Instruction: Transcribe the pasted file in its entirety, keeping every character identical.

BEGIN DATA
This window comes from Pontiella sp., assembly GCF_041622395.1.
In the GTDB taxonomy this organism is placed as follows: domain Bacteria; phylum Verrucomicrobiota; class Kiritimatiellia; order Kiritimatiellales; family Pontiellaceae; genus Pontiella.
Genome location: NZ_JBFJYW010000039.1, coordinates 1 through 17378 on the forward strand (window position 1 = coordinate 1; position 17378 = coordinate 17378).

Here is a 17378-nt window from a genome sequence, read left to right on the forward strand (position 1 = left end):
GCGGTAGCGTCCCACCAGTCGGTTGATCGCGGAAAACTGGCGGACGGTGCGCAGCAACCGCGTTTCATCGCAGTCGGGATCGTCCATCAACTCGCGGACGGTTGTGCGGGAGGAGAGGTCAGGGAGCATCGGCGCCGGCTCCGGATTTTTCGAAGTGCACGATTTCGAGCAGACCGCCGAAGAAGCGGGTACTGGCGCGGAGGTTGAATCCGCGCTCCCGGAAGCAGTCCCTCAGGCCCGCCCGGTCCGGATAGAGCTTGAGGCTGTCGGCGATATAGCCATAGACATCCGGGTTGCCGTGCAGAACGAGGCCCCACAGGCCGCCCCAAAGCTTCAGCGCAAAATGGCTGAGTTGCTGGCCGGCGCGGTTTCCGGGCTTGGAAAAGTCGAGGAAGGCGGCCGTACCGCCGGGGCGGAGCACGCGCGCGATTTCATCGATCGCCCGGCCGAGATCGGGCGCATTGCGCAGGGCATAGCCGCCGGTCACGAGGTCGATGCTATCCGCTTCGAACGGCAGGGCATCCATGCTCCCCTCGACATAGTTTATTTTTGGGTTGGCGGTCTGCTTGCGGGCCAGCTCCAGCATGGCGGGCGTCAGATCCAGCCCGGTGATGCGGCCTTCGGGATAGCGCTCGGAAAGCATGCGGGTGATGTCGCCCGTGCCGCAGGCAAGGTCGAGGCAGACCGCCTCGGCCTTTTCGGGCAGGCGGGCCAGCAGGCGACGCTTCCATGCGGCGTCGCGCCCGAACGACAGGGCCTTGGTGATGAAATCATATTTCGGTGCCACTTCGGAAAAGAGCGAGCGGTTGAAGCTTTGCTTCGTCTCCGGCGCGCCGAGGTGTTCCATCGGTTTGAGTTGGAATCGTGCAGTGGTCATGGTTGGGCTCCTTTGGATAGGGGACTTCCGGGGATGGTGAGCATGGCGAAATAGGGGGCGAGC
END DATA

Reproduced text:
This window comes from Pontiella sp., assembly GCF_041622395.1.
In the GTDB taxonomy this organism is placed as follows: domain Bacteria; phylum Verrucomicrobiota; class Kiritimatiellia; order Kiritimatiellales; family Pontiellaceae; genus Pontiella.
Genome location: NZ_JBFJYW010000039.1, coordinates 1 through 17378 on the forward strand (window position 1 = coordinate 1; position 17378 = coordinate 17378).

Here is a 17378-nt window from a genome sequence, read left to right on the forward strand (position 1 = left end):
GCGGTAGCGTCCCACCAGTCGGTTGATCGCGGAAAACTGGCGGACGGTGCGCAGCAACCGCGTTTCATCGCAGTCGGGATCGTCCATCAACTCGCGGACGGTTGTGCGGGAGGAGAGGTCAGGGAGCATCGGCGCCGGCTCCGGATTTTTCGAAGTGCACGATTTCGAGCAGACCGCCGAAGAAGCGGGTACTGGCGCGGAGGTTGAATCCGCGCTCCCGGAAGCAGTCCCTCAGGCCCGCCCGGTCCGGATAGAGCTTGAGGCTGTCGGCGATATAGCCATAGACATCCGGGTTGCCGTGCAGAACGAGGCCCCACAGGCCGCCCCAAAGCTTCAGCGCAAAATGGCTGAGTTGCTGGCCGGCGCGGTTTCCGGGCTTGGAAAAGTCGAGGAAGGCGGCCGTACCGCCGGGGCGGAGCACGCGCGCGATTTCATCGATCGCCCGGCCGAGATCGGGCGCATTGCGCAGGGCATAGCCGCCGGTCACGAGGTCGATGCTATCCGCTTCGAACGGCAGGGCATCCATGCTCCCCTCGACATAGTTTATTTTTGGGTTGGCGGTCTGCTTGCGGGCCAGCTCCAGCATGGCGGGCGTCAGATCCAGCCCGGTGATGCGGCCTTCGGGATAGCGCTCGGAAAGCATGCGGGTGATGTCGCCCGTGCCGCAGGCAAGGTCGAGGCAGACCGCCTCGGCCTTTTCGGGCAGGCGGGCCAGCAGGCGACGCTTCCATGCGGCGTCGCGCCCGAACGACAGGGCCTTGGTGATGAAATCATATTTCGGTGCCACTTCGGAAAAGAGCGAGCGGTTGAAGCTTTGCTTCGTCTCCGGCGCGCCGAGGTGTTCCATCGGTTTGAGTTGGAATCGTGCAGTGGTCATGGTTGGGCTCCTTTGGATAGGGGACTTCCGGGGATGGTGAGCATGGCGAAATAGGGGGCGAGC